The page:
People weren't engineered to like spicy food. Capsaicin, the hot chemical in chili peppers, was designed to repel mammals by causing pain in our mouths and on our lips as we grind up the pepper seeds. But somewhere along the way we humans decided that a little bit of pain makes everything so much nicer. Could that isolated pain alleviate the more endemic, soul-sucking pain of a wet Seattle winter? I made a little hot-food journey to find out.

I just watched Dr. No again, so my mind first alights on sunny Jamaica, where jerk seasoning can pack a special kind of excruciating, layered-pepper heat: Cayenne pepper gives you a short, sharp blast, black pepper heats you up for the long haul, and the merciless scotch bonnet pepper does you in. Meanwhile, soothing flavors like allspice and thyme comfort with their complexity, promising that there is more to life than pain. I head to Calypso Caribbean Kitchen looking for just this kind of tongue spanking and I try my best to let my waiter know that I'm cruising for heat: "Is it you know, spicy? Is it the hottest thing on your menu? I'm, you know, looking for some spice." Despite my hints, no one throws any extra cayenne into my (yawn!) boneless, skinless chicken breasts ($15.50). This particular jerk isn't the spanking type; it delivers more of a light tweak, and even that is further subdued by a sweet mango glaze. It's a passably pleasant meal, but I still cringe at the drizzle on the way out to the car.

Korea has cold winters—I know this from M*A*S*H—so Korean cooks must know how to heat a girl up. I've been meaning to get up to Hosoonyi for a while now: The Edmonds strip-mall restaurant is known for its soon-doo-boo, or soft tofu stew. My friend and I order one bowl ($6.95) with pork, kimchee, and the maximum four-star spiciness. Just to be safe, we also get one two-star seaweed version ($6.95). We wait, fretting a bit about just how hot our soup will be, and we snack a little too heavily on a crisp, yummy pancake studded with scallion and octopus snippets ($8.95). Before the soup arrives, our equally concerned waiter brings out a pitcher of ice water.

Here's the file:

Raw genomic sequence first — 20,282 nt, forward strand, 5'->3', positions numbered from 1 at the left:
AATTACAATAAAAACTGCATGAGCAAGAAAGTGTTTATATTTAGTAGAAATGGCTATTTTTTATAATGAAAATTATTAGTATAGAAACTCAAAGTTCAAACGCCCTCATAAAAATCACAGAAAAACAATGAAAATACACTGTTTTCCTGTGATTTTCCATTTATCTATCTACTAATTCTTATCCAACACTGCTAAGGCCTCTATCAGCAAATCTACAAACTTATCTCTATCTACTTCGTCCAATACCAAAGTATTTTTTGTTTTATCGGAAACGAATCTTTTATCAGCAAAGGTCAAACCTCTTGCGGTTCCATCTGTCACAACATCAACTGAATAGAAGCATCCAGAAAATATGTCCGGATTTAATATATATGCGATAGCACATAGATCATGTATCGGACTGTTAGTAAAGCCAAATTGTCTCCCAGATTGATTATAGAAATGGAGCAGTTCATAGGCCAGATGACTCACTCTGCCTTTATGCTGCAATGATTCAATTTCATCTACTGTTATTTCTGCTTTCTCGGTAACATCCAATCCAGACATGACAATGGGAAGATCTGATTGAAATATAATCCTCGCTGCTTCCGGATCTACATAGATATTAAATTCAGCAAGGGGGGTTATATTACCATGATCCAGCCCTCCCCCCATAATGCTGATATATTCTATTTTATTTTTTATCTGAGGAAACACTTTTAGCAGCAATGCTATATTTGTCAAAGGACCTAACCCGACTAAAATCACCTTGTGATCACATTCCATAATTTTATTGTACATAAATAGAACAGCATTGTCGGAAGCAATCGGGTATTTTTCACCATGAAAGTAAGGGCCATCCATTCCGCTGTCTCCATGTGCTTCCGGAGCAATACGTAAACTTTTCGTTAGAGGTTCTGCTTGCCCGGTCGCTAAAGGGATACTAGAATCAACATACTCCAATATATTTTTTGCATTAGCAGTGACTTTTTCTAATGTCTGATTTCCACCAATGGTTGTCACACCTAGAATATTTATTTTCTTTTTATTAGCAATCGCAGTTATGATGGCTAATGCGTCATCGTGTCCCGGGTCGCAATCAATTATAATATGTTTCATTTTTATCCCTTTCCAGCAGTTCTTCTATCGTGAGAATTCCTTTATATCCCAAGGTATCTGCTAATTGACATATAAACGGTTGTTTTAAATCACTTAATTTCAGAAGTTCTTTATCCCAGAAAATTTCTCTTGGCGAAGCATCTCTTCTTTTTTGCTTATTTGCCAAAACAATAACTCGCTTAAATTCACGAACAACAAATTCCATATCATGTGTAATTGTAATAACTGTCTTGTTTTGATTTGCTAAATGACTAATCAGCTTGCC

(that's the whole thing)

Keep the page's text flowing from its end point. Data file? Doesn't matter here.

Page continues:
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The soon-doo-boo certainly looks devilish, served in superheated earthenware pots with a brick-red broth that seethes angrily around white curds of tofu. While it's still hissing, a server adds raw egg to the mix. We start off cautiously, coupling the stew with some rice, but the soup turns out to be pleasantly hot—no temple dabbing or hyperventilation, just a happy burn that dissipates fairly quickly. We can still taste the pork and kimchee that flavor the soup, and the texture is luscious; we end up ignoring the milder insurance soup. The weather is still dreary when we walk outside, but I am pleasantly warm and sleepy on the long drive home.

I grew up in notoriously wintry upstate New York, which, not coincidentally, is home to the Buffalo chicken wing, as close to a pure chili-delivery system as exists in this world. The Wingdome, with vinegar-scented air and flame-painted walls, takes me back. I settle on a 20-wing assortment ($14.99). The teriyaki wings are bland and blech; the Rasta wings are definitely hotter, if less nuanced than Calypso's jerk; the three-alarm fire wings—Wingdome's most popular—aren't spicy enough to be interesting; but one look at the six-alarm fire wings, and I know I'm in trouble. They are caked with a wet, seed-studded chili sauce. I chomp into one and think I can bear it, but at bite two, my lips and tongue can hardly stand it. I slam a glass of milk, which cools off my esophagus, but does nothing for my lips. I frantically dip celery into blue-cheese dressing and munch, but still it burns. I try using the dressing as a sort of lip balm. After five minutes the burning stops, and I am grateful to be alive and anywhere: wintertime Korea, Seattle, Buffalo, you name it, just as long as the burning is over.

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